Price of a Bargain: Review in Literary Review of Canada

My review of The Price of a Bargain: The Quest for Cheap and the Death of Globalization, by journalist Gordon Laird, is now out in the Literary Review of Canada. LRC makes some of its essays available online, but not all. Mine is not available, but some of the other contributions to the November 2009 issue are here.

I strongly recommend the lead essay by Charles Wright, Too Much Health Care; Janice Gross Stein is always worth reading whether you agree with her or not, even when she’s writing out of her usual field, and her take on the financial crisis (Between Euphoria and Fear) is a useful overview of a lot of points of view. Personally I’m not that interested in Pierre Trudeau, but apparently a lot of other people are, and Paul Wells of Macleans reviews the latest biography by John English called We’re Still Watching and there’s a lot more. I feel pretty good at being in that company.

One of the nice things about LRC is that you get over 2000 words, so you can do an essay not just a summary of the book’s contents. Here are some excerpts from the first few paragraphs to give a sense of where it goes:

The global supply chain digs shale from the hostile terrain of Northern Alberta, refines it, ships it half way round the world and back again, and in the process turns it into thousands of distinct consumer items, from dollar store plastic sharks to laptop computers.

Some see this continual transformation of the world’s raw materials into things that consumers can use as a Hayekian cornucopia…Others see something more sinister at work…Both pictures have some truth. Nothing can be this massive without having multiple faces, but Gordon Laird definitely leans towards the “sinister” camp. While he does note that “the supply chain has brought us many gifts”, he is more concerned that it has done so with “a global legacy of unresolved problems”: environmental horrors in the backwaters of rural Asia, unregulated emissions of shipping fleets in the world’s oceans, conflict and oppression of the labour force in China, global warming.

But, argues Laird, the era of the global supply chain is almost over. We have gone on our spending binge, and now we must face the hangover. As the environmental consequences of lax standards come home to roost, as sources of cheap energy, cheap credit, and even cheap labour threaten to dry up, we are nearing the death of globalization. “The golden age of affordable consumerism was short. We will very likely never shop this hard again”. … “Our bargain-addicted consumer economy is dangerously leveraged on a series of innovations and inventions not built to last. Specifically, the fundamentals of growth – cheap credit, offshore labour, affordable energy, and transport – will be depleted or become unavailable during the twenty-first century”.  He is not alone: ex-CIBC economist Jeff Rubin and John Ralston Saul both broadly share his opinion about the future of global trade, which is that there will be less of it, and that it will leave many difficult problems in its wake.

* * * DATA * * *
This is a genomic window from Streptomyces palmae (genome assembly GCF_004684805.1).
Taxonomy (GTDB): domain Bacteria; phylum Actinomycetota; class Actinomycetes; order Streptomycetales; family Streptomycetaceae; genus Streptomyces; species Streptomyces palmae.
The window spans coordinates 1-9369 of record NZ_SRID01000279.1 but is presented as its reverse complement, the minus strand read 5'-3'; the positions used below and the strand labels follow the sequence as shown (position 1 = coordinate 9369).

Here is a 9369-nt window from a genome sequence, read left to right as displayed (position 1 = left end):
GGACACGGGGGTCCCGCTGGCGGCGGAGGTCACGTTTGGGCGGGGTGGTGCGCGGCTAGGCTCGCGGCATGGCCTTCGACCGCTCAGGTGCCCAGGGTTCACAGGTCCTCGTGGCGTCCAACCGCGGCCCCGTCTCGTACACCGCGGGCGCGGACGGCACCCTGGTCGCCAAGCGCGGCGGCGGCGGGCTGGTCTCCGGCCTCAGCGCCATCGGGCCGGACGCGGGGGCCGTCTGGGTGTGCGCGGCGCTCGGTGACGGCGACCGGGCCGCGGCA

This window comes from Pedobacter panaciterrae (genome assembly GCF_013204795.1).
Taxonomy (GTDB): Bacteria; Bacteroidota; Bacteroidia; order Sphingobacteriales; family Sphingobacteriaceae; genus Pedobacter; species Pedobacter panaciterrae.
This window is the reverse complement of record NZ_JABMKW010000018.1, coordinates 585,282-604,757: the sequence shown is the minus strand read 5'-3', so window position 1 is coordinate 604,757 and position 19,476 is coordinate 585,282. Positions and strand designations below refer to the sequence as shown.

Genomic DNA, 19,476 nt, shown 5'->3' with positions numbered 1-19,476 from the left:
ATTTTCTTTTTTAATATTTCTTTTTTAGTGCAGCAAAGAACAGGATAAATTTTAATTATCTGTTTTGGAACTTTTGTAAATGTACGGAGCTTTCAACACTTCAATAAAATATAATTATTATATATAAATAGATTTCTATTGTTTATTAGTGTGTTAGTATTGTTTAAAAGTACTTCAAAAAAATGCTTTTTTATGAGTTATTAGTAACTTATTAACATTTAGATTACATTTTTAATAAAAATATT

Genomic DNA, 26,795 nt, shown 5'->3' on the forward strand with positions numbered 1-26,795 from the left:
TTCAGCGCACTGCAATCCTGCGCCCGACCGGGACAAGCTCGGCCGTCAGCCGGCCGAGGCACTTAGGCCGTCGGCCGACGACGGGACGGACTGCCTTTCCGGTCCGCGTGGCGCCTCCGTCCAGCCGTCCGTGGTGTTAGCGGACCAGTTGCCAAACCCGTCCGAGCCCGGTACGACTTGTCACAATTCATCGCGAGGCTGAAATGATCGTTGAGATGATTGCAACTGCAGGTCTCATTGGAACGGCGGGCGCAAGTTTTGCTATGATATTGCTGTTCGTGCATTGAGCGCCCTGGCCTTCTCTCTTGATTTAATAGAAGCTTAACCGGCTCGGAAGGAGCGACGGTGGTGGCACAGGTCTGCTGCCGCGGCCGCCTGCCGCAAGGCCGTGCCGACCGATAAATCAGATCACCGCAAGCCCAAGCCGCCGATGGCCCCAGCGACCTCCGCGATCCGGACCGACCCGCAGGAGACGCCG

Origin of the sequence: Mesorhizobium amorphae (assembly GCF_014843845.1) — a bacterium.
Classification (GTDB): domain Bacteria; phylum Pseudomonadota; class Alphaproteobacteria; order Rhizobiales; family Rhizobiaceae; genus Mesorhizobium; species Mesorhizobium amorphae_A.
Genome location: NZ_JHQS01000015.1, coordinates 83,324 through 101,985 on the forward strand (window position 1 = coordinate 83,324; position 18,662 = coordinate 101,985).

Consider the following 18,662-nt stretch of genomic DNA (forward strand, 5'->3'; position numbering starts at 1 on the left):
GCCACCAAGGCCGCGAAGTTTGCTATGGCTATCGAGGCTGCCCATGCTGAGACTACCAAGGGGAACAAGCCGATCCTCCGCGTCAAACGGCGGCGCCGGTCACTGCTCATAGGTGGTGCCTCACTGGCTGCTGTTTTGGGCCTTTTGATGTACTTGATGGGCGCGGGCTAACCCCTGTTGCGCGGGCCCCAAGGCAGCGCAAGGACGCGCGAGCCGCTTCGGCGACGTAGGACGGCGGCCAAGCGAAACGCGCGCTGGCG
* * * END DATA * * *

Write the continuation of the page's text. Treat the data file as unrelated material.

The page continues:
Gordon Laird … starts by browsing with us through piles of cheap consumer goods at Las Vegas trade shows for discount stores, then takes us to Shenzen in China where many of the goods are made, shows us around the port of Los Angeles where a never-ending stream of standardized containers flows off the ships and onto trucks, and flies us back to the very beginning of the chain, to the muskeg of northern Alberta where the largest industrial project on the planet is run with Wal-Mart-like precision to extract oil from tar sands. He also ventures to the Mexico-US border to track the migration of workers driven by the shifting labour patterns of globalization. He supplements this field work with wide reading (his list of sources is 25 pages long and contains about 400 items) and a good selection of interviews. The Price of a Bargain is a valuable contribution to the continuing debate on global trade, its impact, and its future.

But while Laird’s willingness to travel and read is obvious, the book would be better if he had sat longer, alone and quiet, to distil the complexity he presents into a coherent picture. As it is, his portrayal is confusing and sometimes contradictory. The book is strong on data, weak on synthesis.

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